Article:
Masthead banner of Park Science: Integrating Research and Resource Management in the National Parks; ISSN 1090-9966; link to current issue
Volume 29
Number 2
Fall-Winter 2012-2013
Arrowhead symbol of the National Park Service, U.S. Department of the Interior
Home + About + Author Guidelines + Archive + Subscribe +  
Information Crossfile
Published: 4 Sep 2015 (online)  •  14 Sep 2015 (in print)
  Outdoor recreation management duo
Rocky Mountain Wildflowers
+ PDF +
Outdoor recreation management duo

Social scientist and professor of recreation management Robert Manning of the University of Vermont has published a couple of books in the past two years that park managers may find useful. The first, released in 2011, is the third edition of Studies in Outdoor Recreation: Search and Research for Satisfaction. For 25 years this work has served as an important reference for park and recreation managers and a standard text in college courses. It reviews social science research on outdoor recreation and synthesizes it into a body of knowledge that not only provides a historical perspective on the research but also further develops the practical management implications of this knowledge. This edition is fully revised to reflect current research and new field concerns. A new chapter examines the emerging issue of sense of place and its relationship to outdoor recreation. The book concludes with 20 principles to guide outdoor recreation management and research. An extensive bibliography of nearly 2,000 entries and a related appendix help guide readers to valuable primary source material. The book is published by Oregon State University Press in Corvallis.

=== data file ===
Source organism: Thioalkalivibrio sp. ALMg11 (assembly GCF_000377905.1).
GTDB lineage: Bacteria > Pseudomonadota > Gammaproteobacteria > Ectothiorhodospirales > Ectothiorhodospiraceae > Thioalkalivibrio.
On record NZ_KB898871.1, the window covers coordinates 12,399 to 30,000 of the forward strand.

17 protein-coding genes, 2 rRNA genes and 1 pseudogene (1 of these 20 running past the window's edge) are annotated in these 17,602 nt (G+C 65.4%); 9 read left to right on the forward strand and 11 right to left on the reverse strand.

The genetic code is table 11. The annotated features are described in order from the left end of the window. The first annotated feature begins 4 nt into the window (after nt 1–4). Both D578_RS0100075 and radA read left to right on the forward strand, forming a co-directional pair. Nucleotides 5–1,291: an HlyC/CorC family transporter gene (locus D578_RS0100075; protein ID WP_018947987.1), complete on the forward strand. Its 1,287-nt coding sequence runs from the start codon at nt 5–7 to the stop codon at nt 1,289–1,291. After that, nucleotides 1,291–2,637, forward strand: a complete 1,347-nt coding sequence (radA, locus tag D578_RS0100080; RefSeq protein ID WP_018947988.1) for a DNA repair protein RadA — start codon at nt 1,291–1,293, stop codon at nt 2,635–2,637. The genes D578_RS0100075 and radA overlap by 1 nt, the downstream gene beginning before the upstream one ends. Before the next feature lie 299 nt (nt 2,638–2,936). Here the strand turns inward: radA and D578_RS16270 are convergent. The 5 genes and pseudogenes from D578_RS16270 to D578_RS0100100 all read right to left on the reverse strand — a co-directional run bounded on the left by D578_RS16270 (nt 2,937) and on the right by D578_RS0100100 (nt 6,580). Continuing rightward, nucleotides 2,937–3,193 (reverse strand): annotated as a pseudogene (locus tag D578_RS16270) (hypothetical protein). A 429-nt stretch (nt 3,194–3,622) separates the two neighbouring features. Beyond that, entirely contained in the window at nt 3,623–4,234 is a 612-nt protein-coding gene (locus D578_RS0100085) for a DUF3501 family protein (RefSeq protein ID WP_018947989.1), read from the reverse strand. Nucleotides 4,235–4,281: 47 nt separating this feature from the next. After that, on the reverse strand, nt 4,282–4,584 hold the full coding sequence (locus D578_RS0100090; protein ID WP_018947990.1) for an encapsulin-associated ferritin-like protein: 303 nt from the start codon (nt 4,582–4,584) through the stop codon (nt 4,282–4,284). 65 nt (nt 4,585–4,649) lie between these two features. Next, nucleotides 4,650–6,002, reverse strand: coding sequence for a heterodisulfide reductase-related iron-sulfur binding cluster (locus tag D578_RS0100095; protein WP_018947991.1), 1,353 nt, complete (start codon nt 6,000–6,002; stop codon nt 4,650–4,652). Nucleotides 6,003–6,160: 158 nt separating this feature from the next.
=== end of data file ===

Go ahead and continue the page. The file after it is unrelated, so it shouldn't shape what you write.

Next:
Small photo of book cover 'Studies in Outdoor Recreation'

The second work, written with Laura E. Anderson, a postdoctoral associate with the Rubenstien School of Environment and Natural Resources and Park Studies Laboratory at the University of Vermont, examines strategies for managing outdoor recreation in ways that protect the integrity of park resources and the quality of the visitor experience. Organized in three parts, the book is both theoretical and practical in its approach. Part I outlines potential impacts from outdoor recreation, describes the range of management strategies and practices that can be employed, and develops a series of matrices to help guide management choices. Part II analyzes 20 case studies of successful outdoor recreation management in the national parks. They exemplify a wide variety of contemporary issues from many parks: crowding, road congestion, visitor safety around wildlife, protecting water quality, trampling of vegetation and soil compaction, excessive noise, light pollution, and looting of cultural artifacts. The solutions offered cover a range of management tactics: the development of effective educational programs and informational materials; innovative design of trails, campsites, facilities, and services; use of rules, regulations, and zoning; and the equitable allocation of and access to particular kinds of activities. The final section discusses a set of best practices to guide management of outdoor recreation in the national parks and elsewhere. The book is published by CABI, Cambridge, Massachusetts.

Small photo of book cover 'Managing Outdoor Recreation'

Return to top

Page 1 of 2 • Next +
From the Editor
  Information Crossfile
Masthead Information
Using landscape patterns, climate projections, and species distribution models to map future potential habitats for desert tortoise, Shivwits milk-vetch, and American pika in Zion National Park, Utah
New recreational water testing alternatives
Resource-conflict analysis: A geospatial approach to assessing energy development threats to landscapes in the Southwest
Sidebar: Data sources
Exploring the fuel efficiency of oversnow vehicles in Yellowstone National Park
Sidebar: Need for special rule to authorize oversnow vehicle use
Enhancing native plant habitat in a restored salt marsh on Cape Cod, Massachusetts
Improving National Park Service partnerships: A gap analysis of external partners
A system-wide assessment of night resources and night recreation in the U.S. national parks: A case for expanded definitions
Related Publications + Explore Nature + + Privacy + Disclaimer + Contact Editor
Web Site Last Updated: 16 September 2015